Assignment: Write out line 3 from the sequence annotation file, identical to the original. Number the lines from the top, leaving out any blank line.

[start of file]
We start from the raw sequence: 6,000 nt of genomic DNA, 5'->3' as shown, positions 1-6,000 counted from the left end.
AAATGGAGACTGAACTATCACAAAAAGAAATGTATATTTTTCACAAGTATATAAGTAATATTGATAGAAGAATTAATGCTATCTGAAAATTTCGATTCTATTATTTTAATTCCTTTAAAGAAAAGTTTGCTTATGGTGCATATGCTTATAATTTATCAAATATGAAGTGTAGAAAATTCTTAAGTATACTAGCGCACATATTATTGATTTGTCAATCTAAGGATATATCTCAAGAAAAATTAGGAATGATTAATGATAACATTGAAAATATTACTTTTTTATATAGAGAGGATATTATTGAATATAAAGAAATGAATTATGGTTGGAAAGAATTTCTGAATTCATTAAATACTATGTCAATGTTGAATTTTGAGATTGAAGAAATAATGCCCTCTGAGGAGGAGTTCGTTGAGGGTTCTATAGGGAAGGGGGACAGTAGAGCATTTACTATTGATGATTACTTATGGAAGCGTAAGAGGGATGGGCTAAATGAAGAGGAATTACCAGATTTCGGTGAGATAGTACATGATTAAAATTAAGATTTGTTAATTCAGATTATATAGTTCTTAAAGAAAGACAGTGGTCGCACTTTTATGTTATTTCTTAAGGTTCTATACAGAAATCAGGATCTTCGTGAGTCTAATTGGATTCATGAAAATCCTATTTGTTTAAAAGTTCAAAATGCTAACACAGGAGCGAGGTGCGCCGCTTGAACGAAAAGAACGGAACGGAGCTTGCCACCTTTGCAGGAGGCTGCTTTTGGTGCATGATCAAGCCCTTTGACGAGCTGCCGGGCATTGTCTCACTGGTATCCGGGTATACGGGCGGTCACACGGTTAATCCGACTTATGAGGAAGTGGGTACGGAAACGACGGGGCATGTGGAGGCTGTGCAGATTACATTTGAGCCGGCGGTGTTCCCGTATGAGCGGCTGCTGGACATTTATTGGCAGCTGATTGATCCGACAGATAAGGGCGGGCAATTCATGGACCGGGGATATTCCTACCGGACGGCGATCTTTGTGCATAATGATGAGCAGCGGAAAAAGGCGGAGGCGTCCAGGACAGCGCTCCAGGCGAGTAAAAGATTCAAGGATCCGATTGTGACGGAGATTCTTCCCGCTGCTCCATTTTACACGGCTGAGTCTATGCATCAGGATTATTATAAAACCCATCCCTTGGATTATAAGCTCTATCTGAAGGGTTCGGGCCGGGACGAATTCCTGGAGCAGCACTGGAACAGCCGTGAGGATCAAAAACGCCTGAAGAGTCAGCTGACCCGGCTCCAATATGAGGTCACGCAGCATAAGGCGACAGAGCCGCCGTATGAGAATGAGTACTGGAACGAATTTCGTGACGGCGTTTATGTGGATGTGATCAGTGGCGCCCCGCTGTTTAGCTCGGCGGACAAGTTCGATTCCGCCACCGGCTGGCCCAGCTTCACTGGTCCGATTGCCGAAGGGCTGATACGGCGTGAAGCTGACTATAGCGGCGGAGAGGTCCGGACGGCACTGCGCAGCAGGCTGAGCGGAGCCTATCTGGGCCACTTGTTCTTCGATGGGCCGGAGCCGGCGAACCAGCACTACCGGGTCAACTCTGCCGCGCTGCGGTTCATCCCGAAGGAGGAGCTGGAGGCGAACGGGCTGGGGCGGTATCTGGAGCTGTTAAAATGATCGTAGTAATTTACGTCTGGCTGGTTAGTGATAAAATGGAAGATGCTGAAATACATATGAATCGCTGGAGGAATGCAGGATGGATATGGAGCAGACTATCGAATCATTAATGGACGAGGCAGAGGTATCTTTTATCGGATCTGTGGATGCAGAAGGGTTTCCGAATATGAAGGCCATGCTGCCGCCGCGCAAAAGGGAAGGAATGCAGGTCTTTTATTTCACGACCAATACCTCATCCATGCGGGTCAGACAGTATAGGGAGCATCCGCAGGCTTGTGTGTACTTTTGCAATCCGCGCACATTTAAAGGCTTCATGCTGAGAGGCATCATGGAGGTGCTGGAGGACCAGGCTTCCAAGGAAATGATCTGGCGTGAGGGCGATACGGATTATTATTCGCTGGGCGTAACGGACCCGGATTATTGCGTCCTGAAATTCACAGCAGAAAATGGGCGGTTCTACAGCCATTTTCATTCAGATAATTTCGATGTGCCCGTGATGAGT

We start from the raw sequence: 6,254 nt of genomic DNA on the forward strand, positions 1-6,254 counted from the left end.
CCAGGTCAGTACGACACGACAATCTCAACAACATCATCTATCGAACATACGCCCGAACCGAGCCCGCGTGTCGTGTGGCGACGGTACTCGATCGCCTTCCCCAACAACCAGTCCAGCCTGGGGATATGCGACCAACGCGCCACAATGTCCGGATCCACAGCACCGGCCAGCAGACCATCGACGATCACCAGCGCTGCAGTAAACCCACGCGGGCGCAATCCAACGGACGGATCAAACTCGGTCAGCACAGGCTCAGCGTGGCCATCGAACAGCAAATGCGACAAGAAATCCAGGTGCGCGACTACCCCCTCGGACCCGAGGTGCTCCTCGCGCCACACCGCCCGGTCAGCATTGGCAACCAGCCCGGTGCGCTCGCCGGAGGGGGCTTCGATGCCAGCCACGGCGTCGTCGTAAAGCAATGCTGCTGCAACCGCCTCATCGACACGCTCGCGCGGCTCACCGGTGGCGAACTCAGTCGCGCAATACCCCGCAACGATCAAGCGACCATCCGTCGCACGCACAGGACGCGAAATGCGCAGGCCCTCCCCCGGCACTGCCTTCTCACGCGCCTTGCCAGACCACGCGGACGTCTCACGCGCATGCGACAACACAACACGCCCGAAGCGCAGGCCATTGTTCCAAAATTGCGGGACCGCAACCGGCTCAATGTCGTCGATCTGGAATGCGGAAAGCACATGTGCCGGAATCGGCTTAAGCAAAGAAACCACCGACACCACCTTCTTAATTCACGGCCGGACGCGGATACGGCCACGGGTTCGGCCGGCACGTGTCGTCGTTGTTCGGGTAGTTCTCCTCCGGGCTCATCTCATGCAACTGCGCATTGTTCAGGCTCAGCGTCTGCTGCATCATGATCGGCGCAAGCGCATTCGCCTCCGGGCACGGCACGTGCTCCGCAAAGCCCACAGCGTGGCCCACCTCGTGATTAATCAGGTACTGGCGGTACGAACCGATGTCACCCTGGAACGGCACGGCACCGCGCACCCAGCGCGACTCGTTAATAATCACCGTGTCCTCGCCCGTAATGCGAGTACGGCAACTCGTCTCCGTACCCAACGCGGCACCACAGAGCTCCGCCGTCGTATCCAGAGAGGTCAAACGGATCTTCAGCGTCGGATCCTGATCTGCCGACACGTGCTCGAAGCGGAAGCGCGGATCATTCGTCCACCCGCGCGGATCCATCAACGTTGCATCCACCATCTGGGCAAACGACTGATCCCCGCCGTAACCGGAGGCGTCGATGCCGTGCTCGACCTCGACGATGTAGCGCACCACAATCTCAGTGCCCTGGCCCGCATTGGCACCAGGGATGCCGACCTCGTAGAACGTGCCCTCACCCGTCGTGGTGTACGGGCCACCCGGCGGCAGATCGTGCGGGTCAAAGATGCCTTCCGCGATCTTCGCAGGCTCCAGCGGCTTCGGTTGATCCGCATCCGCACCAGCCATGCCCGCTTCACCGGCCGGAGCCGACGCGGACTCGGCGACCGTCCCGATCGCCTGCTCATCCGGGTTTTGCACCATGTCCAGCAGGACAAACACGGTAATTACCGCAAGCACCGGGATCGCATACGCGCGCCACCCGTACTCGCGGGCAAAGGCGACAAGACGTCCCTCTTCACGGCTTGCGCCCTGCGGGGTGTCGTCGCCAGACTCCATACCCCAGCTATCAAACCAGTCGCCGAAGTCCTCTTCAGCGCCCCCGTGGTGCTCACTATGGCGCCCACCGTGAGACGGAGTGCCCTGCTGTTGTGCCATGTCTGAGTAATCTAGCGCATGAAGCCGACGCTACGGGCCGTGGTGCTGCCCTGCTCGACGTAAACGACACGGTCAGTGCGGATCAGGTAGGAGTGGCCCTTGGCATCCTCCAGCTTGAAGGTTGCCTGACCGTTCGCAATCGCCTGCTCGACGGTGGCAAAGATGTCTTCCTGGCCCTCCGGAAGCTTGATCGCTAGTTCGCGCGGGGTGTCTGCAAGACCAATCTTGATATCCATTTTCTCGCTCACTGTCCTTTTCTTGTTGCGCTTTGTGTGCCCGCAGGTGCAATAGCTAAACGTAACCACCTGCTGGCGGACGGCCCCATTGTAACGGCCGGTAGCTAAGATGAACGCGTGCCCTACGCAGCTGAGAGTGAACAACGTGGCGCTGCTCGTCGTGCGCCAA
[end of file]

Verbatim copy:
We start from the raw sequence: 6,254 nt of genomic DNA on the forward strand, positions 1-6,254 counted from the left end.